So, the 24 hour "nurse" really turned out to be nursing students that were outside my room in 12 hour shifts. They did schoolwork and other homework. Sometimes they were down the hall, and my wife tells me one spent most of her time flirting with a male nurse.

I spoke with the regular hospital nurse, and she told me I was the first research patient she has ever had. Even worse, it seems there was very poor planning and communication between the research "nurse" and the hospital nurses in terms of my medicine and what the hospital could and couldn't give me. It didn't give me warm and fuzzies.

So the drug, seemed to be working because I only required one more morphine, BUT there was another problem. When they put the research drug in my IV it really burned my arm for several minutes. For the third shot, the hospital nurse did a great job at injecting and burning wasn't bad, but the forth shot at 24 hours really burned, despite the nurse trying to inject it slow.

On the 5th shot, it still burned, and I said that was it. I was done. The study was scheduled to go for 72 hours but I only lasted 30. As it turned out my pain wasn't much for the next 2 days, so I'm not convinced it did much. It only was claimed to work for 6 hours.

When I finished the research "nurse" told me that I was only the 9th person in this study and I went the longest of anyone before me.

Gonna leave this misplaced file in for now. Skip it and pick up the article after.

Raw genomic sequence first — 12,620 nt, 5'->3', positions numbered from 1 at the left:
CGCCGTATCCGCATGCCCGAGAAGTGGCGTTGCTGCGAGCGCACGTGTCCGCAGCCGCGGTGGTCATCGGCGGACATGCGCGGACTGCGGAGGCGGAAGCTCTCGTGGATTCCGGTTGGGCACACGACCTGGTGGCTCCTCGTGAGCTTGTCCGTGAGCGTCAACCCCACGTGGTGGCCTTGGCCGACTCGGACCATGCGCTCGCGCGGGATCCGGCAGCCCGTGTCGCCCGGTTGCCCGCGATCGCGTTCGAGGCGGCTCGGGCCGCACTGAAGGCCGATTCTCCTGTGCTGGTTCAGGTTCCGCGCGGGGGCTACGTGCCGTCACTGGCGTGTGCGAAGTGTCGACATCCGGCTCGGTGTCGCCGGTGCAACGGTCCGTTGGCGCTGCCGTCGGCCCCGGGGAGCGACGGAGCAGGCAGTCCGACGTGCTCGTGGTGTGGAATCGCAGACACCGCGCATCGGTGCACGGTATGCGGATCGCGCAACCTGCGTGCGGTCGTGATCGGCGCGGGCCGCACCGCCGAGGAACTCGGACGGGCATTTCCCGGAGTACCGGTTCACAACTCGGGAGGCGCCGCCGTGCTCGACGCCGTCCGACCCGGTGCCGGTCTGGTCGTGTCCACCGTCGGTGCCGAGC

I would NEVER EVER do this again. A few days after I returned home, I called the main research doctor to complain of the problems I had. He said, "no one ever has complained before." The research facility has been there 20 years and I guess it was all just me.

My complaints:
1) Never told in advance about the witholding of normal pain meds.
2) Being in lots of pain for at least 3 hours. They blame the hospital for the room delay.
3) Poor planning and bad or non-existent coordination with the hospital.
4) The nurse was more of a burden than a benefit. Many times my wife had to find the research person when the hospital wanted to do something they were interested in participating in.

There is more, but this is most of it. If they ask you to participate, REALLY think about it before you say yes. You'll be sorry. Its a shame because it didn't have to be like this. Just run VERY poorly. I'm thinking about complaining to the drug company with the research drug as well.
Wow, ano....THAT was interesting reading and very educational. I don't know if all research studies are like yours (hopefully NOT), but it certainly would make a person think twice about participating. This is too important a surgery to be messing with experiments!!
No way, Jose!
Not open for further replies.

BoneSmart #1 Best Blog

Staff online

  • Susie-Q
    Staff member since February2, 2022
  • Jockette
    Staff member since March 18, 2018
  • mendogal
    Staff member since November 10, 2023

Forum statistics

Latest member
Recent bookmarks
Top Bottom